A new study suggests that when your mind and body are in a deep sleep, your body may be more productive.
The findings could help doctors diagnose depression in patients.
Researchers at the University of Michigan and the University at Buffalo used functional magnetic resonance imaging (fMRI) to scan volunteers for the presence of two brain areas: the dorsolateral prefrontal cortex (DLPFC), which regulates mood and emotions, and the ventromedial prefrontal cortex, which governs impulse control.
The participants who had the most frequent “dizziness” had the highest activity in both brain areas.
In some studies, fMRI has shown that patients with depression often have trouble keeping their attention on tasks, and these studies have suggested that the brain is more sensitive to “drowsiness” than the rest of the brain.
The study was published online April 2 in the Journal of Neuroscience.
“We’re actually looking at the brain as a tool for monitoring your mood and your mood changes,” said the study’s lead author, Dr. Robert Schulman.
“This research suggests that you might be able to actually use the brain to monitor your mood.”
In the study, the researchers scanned the brains of 15 volunteers with depression and 14 with a healthy control group.
They found that the participants who slept most had the densest activity in the brain’s right diencephalon, the area that sits between the hippocampus and the frontal cortex.
The researchers say this finding might help doctors and researchers better understand what causes depression.
“You’re waking up to the fact that your brain is actually being more and more attentive to the things that it has to be more attentive on,” said Schulmans senior author and postdoctoral fellow Daniela Alvarado.
“I think this is a big thing to be able say about the brain in depression, because it might be the key to the cure.”
Alvarados said the researchers found that during deep sleep the drowsiness in the participants’ brains was not only a marker for depression, but it was also correlated with a reduced activity in other brain areas, such as the insula and the amygdala.
The insula, for example, is involved in a variety of emotions, including anger, fear, and pleasure.
The amygdala is involved with emotions like sadness and anxiety.
The results suggest that people with depression are more sensitive and sensitive to drowsying-induced drowsierness.
“What this research shows is that even when you have a little bit of drowsyness, it can be useful to have your attention on certain tasks or to get your attention to certain situations,” said Alvaradas.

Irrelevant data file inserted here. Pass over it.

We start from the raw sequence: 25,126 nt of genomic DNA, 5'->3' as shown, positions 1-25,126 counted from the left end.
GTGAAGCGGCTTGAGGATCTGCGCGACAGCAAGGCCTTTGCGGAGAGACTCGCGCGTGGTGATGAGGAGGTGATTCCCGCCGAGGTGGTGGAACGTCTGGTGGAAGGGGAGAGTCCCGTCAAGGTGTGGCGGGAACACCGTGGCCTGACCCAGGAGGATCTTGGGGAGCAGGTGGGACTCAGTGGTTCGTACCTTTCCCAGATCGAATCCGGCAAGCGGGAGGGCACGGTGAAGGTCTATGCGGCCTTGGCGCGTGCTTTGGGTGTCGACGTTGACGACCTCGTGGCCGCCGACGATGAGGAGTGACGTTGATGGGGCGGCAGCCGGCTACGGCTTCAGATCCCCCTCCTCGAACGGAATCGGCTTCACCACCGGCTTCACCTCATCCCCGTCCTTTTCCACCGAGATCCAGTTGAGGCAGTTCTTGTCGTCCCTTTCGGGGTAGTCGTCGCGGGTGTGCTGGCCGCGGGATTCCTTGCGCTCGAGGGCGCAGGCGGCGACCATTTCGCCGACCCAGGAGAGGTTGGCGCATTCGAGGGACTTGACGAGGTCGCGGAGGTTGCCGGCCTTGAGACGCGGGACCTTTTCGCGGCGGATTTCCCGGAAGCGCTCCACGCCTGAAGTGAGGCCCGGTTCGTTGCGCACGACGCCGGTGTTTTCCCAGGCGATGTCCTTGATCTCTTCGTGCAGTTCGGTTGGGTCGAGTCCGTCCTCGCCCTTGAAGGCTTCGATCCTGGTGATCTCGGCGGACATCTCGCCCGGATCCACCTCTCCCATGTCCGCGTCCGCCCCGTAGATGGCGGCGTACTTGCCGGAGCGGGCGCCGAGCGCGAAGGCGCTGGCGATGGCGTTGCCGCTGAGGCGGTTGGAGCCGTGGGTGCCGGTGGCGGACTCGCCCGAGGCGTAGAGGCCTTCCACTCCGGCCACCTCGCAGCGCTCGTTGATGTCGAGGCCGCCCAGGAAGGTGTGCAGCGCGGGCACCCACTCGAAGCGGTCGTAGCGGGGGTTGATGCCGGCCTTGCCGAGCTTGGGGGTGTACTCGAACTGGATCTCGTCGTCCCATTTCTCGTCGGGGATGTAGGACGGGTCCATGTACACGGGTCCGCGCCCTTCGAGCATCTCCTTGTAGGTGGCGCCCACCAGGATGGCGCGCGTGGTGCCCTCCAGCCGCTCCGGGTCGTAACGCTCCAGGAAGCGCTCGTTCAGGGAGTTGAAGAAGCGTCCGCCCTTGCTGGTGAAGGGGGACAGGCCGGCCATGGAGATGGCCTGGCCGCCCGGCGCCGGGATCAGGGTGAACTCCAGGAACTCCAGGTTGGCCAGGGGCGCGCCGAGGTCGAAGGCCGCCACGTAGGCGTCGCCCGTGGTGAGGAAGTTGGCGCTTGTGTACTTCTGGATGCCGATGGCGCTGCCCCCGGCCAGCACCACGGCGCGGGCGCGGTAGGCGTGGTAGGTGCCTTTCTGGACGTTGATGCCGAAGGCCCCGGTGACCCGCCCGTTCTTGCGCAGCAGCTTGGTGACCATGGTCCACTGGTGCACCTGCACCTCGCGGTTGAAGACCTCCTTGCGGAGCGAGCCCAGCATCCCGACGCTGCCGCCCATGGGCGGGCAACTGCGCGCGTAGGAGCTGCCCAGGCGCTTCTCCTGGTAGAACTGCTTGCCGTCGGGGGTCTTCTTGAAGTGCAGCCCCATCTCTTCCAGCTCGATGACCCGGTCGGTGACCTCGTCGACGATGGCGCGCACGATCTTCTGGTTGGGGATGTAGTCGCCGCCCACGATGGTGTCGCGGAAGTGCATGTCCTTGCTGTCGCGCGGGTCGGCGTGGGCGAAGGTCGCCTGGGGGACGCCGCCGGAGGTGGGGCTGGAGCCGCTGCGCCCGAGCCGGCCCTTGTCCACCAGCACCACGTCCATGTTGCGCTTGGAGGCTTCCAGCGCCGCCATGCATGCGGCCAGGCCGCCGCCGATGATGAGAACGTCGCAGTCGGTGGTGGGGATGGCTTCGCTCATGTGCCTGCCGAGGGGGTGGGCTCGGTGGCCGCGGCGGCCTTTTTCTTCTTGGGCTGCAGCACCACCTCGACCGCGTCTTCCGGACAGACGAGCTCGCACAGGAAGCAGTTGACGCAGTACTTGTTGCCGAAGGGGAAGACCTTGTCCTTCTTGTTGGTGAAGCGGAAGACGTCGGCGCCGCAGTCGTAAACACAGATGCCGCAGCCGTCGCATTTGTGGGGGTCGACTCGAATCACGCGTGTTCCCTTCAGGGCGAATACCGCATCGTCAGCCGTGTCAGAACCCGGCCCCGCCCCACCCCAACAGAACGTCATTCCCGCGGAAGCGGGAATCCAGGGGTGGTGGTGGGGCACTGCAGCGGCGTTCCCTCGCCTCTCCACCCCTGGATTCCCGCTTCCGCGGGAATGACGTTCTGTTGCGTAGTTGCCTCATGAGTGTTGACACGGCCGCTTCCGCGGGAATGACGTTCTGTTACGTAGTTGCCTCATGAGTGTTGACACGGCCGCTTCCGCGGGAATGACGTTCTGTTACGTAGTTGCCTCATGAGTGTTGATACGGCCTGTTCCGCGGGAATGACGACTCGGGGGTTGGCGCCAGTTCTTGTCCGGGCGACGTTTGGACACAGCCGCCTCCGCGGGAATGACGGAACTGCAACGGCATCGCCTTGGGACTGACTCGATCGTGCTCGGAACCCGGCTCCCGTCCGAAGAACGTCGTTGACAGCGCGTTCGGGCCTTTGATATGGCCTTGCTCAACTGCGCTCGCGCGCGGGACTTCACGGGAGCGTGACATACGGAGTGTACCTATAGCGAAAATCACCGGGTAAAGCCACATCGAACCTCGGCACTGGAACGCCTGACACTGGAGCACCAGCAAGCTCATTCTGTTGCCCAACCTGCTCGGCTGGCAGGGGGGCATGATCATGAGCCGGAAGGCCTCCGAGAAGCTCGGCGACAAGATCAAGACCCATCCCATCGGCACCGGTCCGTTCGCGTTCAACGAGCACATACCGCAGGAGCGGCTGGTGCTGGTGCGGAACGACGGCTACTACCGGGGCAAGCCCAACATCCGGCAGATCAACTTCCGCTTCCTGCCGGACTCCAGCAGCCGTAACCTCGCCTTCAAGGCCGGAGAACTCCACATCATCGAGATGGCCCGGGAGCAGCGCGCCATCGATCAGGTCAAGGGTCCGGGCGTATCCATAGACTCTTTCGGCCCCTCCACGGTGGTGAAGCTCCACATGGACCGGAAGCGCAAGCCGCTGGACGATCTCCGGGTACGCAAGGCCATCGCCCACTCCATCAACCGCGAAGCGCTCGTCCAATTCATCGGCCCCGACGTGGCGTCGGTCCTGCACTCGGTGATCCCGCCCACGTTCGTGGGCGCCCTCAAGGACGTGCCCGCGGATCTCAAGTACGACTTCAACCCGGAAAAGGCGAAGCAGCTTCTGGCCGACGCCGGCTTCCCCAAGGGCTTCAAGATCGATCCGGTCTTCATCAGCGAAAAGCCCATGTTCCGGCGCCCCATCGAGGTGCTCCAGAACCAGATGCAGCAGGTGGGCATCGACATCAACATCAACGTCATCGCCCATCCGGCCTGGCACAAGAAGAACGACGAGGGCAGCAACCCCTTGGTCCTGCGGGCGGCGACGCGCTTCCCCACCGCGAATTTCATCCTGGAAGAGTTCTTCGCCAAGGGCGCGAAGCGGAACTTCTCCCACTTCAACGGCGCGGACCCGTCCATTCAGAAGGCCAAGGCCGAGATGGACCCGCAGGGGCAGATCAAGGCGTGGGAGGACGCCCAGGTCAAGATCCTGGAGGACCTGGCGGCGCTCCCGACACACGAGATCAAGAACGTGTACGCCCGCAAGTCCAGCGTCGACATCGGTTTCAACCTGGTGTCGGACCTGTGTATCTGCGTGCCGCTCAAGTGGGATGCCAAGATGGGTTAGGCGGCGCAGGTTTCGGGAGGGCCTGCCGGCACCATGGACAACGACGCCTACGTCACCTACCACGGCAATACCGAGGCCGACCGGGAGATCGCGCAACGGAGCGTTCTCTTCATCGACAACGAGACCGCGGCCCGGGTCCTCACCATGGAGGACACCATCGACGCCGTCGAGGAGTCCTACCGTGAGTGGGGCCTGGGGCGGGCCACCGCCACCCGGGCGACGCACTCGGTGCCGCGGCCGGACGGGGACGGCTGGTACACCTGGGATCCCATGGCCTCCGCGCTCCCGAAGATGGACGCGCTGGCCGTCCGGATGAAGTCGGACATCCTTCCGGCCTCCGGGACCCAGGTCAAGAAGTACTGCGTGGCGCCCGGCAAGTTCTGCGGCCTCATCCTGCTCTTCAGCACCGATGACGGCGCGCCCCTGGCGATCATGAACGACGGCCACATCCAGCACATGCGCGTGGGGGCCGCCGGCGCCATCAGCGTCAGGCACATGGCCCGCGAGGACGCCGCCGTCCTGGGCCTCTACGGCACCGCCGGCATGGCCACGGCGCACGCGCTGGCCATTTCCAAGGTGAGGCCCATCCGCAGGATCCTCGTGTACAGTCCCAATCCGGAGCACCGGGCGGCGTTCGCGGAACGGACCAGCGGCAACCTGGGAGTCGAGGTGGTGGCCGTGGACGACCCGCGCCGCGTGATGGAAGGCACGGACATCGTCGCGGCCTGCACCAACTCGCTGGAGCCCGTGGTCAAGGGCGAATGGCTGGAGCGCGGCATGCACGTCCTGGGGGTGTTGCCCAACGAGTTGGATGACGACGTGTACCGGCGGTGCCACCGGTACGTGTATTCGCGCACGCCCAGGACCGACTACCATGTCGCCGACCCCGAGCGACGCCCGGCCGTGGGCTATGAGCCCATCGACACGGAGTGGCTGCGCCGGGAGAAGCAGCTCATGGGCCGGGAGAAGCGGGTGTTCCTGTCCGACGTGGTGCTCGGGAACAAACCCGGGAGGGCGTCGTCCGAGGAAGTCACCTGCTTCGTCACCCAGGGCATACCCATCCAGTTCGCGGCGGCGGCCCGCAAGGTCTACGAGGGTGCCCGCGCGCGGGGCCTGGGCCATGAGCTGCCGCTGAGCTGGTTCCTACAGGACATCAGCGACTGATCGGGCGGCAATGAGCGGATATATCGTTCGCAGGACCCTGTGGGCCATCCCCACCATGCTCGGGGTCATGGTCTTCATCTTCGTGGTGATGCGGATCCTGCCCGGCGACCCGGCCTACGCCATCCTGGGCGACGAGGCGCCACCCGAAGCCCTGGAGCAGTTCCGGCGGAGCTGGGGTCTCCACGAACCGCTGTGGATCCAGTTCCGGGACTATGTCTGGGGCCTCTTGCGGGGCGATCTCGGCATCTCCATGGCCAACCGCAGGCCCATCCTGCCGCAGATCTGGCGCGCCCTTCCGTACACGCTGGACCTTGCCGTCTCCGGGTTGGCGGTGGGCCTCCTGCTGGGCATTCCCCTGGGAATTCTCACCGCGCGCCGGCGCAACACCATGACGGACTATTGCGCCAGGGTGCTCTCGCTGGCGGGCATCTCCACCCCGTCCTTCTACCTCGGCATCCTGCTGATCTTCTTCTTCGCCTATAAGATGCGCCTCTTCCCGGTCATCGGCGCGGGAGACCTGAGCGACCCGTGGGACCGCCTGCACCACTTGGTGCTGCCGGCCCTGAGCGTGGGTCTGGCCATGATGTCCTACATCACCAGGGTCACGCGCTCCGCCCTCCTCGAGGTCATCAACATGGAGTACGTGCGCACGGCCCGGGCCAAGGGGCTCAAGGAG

“It could be a very useful tool for people in depression to help them manage that attention deficit disorder.”
What’s more, the study suggests people with severe depression who are not able to sleep can still benefit from treatment.
“That’s the way I see it,” said study co-author Dr. Daniel J. DeFries, an assistant professor of psychiatry at the Yale School of Medicine.
“A person is less likely to have depression if they’re getting more sleep than they are if they have depression.”
The research team is still analyzing the data to see if the brain activity of people with depressive disorders might be related to other psychiatric disorders.
Alvaros believes that the study provides a clue to what may be causing depression in people with the condition.
“Our findings indicate that people who have depression may be especially vulnerable to drowiness, because the drowist is more likely to be depressed than someone who’s not depressed,” she said.
“If you have depression, you might have a lower threshold for drowsies.”
AlVarados and DeFures believe that, like many other diseases, depression could be triggered by a variety issues.
For example, there could be an underlying genetic issue that affects how your brain works.
AlVaradas hopes the study will help people better understand the disease process.
“The idea that we can identify and target the brain and help people with this disorder to better manage their illness is really exciting,” said DeFresses co-director, Drs.
Anna Koehler and Michael E. Cramer.
“There’s so much more that we know about depression and depression disorders.
We can actually help people who are at risk of depression to manage their condition better.”
Source Recode video, “Brain scanning and sleep in depression: what we know” title Sleepy, tired, and confused?
How to improve your sleep and feel better on the job article When you get a little drowdy and tired, your eyes might get cloudy, or you might even have trouble focusing on tasks that require concentration.
It’s a common problem that affects nearly every worker and employer in the United States, including most of those who are working in the fast-growing field of health care.
“These days, if you’re not doing something for three hours, you’re at a disadvantage in your job